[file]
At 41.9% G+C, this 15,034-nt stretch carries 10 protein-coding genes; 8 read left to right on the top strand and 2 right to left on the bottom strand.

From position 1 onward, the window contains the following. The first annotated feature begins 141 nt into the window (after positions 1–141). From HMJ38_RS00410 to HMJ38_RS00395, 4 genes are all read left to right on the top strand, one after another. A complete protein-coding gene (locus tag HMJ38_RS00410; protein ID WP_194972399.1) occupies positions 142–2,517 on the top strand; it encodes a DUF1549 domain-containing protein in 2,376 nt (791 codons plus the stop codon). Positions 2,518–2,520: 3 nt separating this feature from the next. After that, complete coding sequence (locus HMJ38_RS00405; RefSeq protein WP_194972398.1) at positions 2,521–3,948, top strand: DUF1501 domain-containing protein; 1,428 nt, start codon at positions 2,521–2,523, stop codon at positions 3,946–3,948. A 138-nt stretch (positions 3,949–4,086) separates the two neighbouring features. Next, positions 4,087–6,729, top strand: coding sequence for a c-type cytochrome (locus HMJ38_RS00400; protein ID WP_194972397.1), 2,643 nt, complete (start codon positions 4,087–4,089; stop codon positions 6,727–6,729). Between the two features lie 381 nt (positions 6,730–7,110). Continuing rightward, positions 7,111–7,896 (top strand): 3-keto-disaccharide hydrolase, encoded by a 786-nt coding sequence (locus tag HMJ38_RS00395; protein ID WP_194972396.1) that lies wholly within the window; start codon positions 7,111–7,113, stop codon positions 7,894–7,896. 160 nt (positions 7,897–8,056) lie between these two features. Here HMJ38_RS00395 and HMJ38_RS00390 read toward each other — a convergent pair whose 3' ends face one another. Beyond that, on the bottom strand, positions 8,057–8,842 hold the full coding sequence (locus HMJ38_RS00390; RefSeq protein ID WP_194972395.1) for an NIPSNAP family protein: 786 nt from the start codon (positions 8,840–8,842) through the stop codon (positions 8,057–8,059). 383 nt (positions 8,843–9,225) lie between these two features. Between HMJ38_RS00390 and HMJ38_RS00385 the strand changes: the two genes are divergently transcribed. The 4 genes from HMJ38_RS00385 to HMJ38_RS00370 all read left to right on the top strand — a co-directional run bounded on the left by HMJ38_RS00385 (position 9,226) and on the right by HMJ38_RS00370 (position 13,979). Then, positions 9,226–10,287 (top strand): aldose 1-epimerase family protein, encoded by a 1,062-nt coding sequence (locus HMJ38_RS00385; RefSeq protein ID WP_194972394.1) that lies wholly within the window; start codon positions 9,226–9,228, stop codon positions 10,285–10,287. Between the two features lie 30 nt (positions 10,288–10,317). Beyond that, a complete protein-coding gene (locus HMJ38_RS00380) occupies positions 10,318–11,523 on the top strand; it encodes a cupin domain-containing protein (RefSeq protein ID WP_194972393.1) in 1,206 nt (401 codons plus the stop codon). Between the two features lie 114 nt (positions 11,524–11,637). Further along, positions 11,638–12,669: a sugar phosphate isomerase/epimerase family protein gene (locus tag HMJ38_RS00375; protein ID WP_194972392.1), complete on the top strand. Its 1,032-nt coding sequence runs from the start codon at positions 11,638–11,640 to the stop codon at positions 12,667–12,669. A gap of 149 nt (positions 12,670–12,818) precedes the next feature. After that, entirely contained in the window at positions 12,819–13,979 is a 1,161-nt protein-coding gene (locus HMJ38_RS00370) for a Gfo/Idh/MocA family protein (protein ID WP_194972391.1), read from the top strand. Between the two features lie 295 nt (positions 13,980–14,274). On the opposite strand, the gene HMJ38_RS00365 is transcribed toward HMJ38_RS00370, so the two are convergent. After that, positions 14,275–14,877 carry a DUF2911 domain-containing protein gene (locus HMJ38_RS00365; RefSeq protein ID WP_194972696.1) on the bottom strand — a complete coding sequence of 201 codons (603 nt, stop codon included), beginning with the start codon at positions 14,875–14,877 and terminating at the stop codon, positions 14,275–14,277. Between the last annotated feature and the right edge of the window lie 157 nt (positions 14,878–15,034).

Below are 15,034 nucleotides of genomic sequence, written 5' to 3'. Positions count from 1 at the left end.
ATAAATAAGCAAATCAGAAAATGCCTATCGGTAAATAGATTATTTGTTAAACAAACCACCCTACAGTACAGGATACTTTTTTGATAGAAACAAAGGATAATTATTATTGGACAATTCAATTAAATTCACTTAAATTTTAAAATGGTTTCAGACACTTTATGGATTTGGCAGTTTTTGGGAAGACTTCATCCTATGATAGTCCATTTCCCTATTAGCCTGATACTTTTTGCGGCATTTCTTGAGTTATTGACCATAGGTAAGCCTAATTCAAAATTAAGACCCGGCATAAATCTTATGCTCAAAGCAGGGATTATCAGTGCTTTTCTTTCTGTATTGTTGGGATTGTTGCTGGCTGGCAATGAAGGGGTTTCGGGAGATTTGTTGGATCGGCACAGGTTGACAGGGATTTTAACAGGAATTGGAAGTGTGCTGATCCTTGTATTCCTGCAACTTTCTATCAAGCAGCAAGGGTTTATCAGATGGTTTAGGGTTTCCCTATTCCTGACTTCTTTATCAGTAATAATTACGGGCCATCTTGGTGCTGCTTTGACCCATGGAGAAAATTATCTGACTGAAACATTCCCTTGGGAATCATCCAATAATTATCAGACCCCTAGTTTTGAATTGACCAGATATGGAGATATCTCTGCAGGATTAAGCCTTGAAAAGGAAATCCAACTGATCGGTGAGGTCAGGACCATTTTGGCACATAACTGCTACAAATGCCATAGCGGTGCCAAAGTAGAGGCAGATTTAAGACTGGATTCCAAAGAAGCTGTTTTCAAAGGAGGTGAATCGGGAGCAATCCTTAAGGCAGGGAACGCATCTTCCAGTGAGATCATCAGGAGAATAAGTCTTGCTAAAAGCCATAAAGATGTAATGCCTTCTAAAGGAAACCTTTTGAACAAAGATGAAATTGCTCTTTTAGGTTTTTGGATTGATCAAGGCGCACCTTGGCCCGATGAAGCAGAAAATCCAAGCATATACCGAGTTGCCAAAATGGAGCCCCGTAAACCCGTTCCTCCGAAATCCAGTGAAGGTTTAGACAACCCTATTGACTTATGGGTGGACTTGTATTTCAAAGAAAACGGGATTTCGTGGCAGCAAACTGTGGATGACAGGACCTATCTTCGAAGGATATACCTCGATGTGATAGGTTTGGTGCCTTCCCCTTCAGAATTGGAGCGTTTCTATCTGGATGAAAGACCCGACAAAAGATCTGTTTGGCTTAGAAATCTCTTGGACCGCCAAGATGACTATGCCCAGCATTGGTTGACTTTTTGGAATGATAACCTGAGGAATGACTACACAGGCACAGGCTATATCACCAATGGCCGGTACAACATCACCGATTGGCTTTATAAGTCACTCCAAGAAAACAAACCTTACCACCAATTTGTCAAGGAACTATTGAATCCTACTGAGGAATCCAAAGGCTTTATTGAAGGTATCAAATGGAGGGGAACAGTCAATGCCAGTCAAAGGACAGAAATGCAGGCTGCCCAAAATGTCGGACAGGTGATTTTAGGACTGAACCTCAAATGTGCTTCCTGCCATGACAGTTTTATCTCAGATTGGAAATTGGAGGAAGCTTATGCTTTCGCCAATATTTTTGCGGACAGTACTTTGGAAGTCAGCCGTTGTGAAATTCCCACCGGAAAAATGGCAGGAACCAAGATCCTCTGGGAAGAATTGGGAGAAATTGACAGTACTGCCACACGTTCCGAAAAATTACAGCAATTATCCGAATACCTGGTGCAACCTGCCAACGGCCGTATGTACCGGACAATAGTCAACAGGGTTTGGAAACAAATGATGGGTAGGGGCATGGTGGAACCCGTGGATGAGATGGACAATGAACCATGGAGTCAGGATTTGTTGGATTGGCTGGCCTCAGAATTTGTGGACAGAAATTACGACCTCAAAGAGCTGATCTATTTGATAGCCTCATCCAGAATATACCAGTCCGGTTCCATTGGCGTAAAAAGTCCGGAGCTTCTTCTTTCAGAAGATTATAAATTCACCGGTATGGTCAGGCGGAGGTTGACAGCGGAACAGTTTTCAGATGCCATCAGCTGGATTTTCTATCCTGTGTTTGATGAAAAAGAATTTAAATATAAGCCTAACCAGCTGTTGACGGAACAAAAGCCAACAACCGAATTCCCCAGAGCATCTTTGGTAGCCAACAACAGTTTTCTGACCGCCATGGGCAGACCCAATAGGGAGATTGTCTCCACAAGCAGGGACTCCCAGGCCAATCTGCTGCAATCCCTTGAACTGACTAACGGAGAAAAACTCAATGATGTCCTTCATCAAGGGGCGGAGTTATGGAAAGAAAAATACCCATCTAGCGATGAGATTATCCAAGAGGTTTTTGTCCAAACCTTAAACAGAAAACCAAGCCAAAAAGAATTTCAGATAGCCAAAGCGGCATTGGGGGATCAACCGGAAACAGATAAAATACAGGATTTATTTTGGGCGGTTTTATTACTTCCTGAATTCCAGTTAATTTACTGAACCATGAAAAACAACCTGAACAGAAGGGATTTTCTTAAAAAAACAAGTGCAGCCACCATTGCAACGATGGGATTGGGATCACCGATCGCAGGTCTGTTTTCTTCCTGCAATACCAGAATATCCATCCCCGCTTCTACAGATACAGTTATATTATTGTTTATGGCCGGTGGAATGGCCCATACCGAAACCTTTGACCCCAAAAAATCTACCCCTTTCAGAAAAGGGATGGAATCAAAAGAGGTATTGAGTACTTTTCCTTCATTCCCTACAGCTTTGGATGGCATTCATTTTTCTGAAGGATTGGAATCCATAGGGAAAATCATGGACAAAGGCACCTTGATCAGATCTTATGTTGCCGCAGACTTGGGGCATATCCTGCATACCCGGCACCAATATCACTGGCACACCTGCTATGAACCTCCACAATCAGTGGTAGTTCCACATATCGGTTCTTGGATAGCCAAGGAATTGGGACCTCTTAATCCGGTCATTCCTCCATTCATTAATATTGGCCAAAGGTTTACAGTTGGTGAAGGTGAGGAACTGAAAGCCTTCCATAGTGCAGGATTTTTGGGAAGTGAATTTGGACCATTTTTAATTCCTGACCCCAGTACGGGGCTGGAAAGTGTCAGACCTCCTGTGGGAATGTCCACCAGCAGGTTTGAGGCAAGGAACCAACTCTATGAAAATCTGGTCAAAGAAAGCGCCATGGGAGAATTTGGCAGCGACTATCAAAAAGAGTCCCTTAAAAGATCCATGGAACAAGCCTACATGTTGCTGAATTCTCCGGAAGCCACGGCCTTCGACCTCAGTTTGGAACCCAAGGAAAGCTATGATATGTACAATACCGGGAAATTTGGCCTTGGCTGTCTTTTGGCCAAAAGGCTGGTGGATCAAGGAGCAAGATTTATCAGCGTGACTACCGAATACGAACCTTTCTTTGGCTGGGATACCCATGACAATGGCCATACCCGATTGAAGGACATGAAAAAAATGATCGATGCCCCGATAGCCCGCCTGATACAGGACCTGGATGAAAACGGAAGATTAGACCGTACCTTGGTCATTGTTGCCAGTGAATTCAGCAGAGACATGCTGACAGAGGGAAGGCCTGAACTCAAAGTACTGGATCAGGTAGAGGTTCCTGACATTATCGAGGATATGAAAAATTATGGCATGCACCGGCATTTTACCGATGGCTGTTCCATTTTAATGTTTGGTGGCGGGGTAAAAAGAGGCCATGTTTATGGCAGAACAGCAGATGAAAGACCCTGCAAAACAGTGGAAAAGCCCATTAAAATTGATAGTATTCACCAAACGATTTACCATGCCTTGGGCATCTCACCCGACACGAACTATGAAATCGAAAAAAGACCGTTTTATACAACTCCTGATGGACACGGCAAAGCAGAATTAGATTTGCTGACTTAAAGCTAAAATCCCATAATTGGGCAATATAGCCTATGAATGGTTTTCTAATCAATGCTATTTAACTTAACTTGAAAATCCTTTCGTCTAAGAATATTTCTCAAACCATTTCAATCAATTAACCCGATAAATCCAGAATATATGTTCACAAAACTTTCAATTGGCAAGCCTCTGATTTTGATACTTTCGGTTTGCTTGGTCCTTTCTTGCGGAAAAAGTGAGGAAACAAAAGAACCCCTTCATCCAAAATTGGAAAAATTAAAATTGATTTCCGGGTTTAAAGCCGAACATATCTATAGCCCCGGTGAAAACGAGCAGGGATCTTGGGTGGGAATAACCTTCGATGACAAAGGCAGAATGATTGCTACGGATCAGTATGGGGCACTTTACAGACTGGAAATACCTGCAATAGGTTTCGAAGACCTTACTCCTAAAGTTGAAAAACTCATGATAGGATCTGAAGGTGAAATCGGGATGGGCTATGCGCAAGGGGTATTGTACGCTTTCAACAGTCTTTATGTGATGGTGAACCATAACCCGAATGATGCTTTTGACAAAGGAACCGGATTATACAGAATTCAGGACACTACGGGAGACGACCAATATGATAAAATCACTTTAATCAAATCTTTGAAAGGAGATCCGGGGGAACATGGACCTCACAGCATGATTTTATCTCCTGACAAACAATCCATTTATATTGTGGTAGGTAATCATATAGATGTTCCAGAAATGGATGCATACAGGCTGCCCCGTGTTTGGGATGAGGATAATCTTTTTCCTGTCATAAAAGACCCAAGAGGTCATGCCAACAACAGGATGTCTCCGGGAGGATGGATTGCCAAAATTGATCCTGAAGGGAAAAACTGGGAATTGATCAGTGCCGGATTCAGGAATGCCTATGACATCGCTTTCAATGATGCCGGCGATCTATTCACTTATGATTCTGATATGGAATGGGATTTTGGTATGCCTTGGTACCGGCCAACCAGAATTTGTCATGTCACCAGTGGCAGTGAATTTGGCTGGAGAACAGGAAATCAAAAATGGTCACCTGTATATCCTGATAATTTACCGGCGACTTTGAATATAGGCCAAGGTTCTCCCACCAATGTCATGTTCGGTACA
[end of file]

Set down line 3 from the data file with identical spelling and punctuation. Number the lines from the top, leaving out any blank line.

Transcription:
Below are 15,034 nucleotides of genomic sequence, written 5' to 3'. Positions count from 1 at the left end.